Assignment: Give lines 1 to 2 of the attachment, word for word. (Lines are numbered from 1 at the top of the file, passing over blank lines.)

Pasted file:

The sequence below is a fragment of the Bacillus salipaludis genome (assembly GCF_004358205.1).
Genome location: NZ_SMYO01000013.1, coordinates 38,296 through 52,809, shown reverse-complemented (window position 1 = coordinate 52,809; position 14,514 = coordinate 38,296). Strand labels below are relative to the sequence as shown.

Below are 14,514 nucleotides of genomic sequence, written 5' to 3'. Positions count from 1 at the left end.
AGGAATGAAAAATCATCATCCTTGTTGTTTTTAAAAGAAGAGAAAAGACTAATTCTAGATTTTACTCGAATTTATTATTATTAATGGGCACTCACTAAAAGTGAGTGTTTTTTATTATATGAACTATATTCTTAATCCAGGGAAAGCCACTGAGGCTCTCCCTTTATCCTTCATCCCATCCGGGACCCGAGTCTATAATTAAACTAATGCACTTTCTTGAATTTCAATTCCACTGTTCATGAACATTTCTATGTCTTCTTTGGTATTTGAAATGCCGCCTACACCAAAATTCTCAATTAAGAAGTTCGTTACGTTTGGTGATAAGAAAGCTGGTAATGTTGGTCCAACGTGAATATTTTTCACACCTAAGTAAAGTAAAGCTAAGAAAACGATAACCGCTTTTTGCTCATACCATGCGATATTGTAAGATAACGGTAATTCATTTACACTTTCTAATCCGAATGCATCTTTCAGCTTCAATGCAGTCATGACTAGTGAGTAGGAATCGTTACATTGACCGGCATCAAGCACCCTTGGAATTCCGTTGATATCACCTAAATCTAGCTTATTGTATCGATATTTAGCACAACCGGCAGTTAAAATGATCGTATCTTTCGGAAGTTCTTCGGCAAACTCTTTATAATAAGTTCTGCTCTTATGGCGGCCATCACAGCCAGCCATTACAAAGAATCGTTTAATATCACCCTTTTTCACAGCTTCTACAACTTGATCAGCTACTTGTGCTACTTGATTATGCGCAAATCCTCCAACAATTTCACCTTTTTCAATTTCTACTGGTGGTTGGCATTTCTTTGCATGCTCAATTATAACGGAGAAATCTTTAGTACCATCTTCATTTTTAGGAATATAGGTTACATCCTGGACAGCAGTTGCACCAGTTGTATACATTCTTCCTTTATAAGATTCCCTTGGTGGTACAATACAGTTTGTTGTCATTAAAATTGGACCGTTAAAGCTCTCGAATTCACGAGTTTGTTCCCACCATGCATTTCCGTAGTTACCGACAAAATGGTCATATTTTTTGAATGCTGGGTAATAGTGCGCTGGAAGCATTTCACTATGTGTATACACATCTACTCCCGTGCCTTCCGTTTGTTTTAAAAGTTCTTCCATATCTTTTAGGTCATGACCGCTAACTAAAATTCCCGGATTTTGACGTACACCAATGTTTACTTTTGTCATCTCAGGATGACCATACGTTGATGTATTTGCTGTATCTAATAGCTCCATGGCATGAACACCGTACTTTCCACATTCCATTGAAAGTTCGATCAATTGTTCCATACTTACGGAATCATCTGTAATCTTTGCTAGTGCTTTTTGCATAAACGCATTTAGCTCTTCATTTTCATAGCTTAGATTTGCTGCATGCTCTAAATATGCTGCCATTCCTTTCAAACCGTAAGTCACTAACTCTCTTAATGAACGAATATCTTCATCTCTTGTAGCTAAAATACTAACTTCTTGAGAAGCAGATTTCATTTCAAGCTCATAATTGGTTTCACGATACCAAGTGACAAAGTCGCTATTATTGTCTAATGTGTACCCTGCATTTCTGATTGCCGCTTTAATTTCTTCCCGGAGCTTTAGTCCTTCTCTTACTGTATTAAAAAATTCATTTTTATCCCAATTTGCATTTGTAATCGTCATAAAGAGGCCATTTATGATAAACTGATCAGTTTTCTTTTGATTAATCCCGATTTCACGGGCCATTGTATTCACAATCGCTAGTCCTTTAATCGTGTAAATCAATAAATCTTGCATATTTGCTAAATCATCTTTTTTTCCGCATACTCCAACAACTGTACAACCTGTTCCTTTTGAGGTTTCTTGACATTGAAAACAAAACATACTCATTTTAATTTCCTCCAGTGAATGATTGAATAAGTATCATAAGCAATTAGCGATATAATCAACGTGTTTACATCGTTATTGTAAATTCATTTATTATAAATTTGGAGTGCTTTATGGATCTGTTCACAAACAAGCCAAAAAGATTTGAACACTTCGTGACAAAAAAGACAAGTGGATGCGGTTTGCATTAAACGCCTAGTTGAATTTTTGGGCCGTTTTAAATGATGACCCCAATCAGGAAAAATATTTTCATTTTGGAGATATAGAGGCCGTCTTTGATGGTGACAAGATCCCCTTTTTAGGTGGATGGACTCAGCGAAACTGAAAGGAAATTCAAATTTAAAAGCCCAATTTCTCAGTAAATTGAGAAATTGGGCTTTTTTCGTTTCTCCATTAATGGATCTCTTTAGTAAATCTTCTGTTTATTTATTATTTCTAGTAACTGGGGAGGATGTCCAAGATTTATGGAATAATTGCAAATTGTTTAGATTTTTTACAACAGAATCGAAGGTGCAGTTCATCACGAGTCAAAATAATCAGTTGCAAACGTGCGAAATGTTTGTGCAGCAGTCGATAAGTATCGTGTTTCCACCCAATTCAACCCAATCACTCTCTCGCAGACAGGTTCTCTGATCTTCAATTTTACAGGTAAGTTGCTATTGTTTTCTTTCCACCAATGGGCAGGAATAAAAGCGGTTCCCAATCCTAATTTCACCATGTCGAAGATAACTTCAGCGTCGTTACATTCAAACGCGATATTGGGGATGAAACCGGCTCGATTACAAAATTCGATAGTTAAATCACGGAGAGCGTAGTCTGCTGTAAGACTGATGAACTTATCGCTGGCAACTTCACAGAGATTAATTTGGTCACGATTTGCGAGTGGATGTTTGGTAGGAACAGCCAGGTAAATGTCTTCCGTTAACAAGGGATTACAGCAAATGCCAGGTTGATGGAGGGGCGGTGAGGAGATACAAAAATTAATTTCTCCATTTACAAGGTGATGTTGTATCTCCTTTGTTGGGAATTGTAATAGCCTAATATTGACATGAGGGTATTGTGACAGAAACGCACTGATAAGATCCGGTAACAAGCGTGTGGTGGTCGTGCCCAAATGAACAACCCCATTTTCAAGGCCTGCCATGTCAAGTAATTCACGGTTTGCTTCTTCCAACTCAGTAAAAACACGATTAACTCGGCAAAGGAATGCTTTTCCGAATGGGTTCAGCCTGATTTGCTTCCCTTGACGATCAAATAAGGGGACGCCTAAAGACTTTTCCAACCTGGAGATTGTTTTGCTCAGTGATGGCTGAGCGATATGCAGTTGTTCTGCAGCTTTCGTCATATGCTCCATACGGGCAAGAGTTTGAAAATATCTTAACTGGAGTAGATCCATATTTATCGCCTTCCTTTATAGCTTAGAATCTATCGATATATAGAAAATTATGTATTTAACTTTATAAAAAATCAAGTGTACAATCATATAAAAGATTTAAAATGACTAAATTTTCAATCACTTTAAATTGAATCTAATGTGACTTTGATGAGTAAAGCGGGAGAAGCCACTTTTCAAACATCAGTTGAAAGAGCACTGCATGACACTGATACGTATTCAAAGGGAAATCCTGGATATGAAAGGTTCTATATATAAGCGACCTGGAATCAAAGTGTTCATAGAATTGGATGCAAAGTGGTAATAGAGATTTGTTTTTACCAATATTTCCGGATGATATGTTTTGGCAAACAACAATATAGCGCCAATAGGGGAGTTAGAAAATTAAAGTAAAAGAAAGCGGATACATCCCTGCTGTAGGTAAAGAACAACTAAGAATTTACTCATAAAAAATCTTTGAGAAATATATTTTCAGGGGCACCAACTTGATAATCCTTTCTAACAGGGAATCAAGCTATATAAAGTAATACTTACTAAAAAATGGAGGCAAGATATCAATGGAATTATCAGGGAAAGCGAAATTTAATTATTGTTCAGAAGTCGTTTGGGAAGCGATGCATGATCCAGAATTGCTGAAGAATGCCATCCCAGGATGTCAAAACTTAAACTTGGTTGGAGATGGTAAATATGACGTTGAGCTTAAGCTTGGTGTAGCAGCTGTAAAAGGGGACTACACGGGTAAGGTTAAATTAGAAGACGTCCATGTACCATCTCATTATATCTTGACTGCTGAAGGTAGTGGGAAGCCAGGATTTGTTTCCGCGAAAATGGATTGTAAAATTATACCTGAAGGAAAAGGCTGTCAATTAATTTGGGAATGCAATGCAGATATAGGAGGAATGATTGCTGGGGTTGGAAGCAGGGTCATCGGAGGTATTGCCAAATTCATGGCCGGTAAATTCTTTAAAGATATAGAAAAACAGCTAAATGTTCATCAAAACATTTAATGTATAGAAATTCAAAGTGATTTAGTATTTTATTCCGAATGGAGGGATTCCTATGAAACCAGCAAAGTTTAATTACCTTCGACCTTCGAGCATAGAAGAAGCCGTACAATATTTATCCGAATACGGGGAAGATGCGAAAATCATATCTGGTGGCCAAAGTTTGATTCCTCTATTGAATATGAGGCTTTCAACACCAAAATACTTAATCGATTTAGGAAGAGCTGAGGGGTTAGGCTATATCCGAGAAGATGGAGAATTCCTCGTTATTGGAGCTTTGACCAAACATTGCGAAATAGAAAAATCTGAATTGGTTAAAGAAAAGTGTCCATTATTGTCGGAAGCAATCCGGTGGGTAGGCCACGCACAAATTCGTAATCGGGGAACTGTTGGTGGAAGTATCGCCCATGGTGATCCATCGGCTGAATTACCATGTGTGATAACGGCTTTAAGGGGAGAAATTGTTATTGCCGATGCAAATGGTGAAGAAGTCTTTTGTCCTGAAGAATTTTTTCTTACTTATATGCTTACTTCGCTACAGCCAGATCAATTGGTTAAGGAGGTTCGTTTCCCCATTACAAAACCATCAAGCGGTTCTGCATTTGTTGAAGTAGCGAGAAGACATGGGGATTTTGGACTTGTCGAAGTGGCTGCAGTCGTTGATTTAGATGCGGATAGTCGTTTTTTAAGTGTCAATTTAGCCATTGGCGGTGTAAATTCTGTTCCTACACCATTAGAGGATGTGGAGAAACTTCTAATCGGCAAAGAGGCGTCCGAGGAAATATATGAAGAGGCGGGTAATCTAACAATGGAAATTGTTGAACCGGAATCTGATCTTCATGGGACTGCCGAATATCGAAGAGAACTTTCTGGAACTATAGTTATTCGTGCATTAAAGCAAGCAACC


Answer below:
The sequence below is a fragment of the Bacillus salipaludis genome (assembly GCF_004358205.1).
Genome location: NZ_SMYO01000013.1, coordinates 38,296 through 52,809, shown reverse-complemented (window position 1 = coordinate 52,809; position 14,514 = coordinate 38,296). Strand labels below are relative to the sequence as shown.